It’s important to note that you are not really going to be able to enforce any penalties if something goes wrong, especially across borders internationally, so it’s important to have the right clauses in place because investors or a potential buyer will look into and do due diligence on this contract.

They will look to make sure that the entire Intellectual property (IP) is transferred to you otherwise it could be a complete deal breaker. I’ve seen instances where during an acquisition, the seller had to go back to various agencies or developers they used years ago and needed to sign another agreement with them just for the IP transfer.

While all that eventually went well and nobody had issues with that, the potential for conflict or ransom, or maybe you simply can’t find the developer who worked on your software years ago is high, so you have to make sure you own your IP and have a look at the jurisdiction.

Remember, depending on the cooperating contract jurisdiction – So whether it is a US-based contract, European law, or UK law the IP transfer will be different.

You might need to grant an exclusive irrevocable license, I’m not a lawyer, and I cannot offer legal advice, but it’s something to look into, check with your lawyers, and make sure you own everything on paper. While it doesn’t give you much in terms of enforcing things internationally, you do need to have everything in place in order to sell or get investment.

There you have it! If you’ve got any questions about your codebase, or you’re wondering how you can hire developers or work with a Fractional CTO, get in touch with us today! We’d be happy to help!

Read more

Post link

How to Hire a CTO? Non-Tech Founders’ Go-to Guide to Starting a Cooperation with a CTO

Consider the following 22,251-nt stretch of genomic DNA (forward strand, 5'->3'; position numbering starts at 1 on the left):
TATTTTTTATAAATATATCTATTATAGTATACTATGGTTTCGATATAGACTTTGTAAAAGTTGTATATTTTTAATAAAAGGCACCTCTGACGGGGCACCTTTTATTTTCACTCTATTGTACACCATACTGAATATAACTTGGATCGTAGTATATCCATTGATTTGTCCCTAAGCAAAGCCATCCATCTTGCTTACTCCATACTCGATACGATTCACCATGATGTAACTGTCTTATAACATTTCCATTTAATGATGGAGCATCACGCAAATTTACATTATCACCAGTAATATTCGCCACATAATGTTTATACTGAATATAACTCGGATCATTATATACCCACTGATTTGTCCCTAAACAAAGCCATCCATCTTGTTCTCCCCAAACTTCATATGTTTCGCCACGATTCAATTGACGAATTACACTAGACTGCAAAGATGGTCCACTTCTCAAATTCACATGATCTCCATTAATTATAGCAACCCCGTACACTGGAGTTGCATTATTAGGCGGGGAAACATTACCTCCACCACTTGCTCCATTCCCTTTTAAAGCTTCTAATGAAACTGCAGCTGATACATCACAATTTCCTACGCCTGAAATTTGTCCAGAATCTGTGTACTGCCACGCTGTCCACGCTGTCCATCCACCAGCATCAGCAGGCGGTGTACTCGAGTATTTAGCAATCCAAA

by Victor Purolnik
5 min read
Post link

Building Stronger Relationships With Software Engineers

by Victor Purolnik
3 min read
Post link

AI-Powered SaaS: Everything You Need to Know

by Victor Purolnik
2 min read
Post link

Ultimate Guide to Nearshore Software Development

by Itotia Waiyaki
16 min read

Create a free plan for growth

Speak to Victor and walk out with a free assessment of your current development setup, and a roadmap to build an efficient, scalable development team and product.

“Victor has been great. Very responsive and understanding and really knows his stuff. He can go the extra mile by tapping into his prior experiences to help your company out. Really enjoyed working with him.”

Matthew Molter

Founder of Agency360

Victor Purolnik

Trustshoring Founder

Author, speaker, and podcast host with 10 years of experience building and managing remote product teams. Graduated in computer science and engineering management. Has helped over 300 startups and scaleups launch, raise, scale, and exit.

Subscribe to our Newsletter!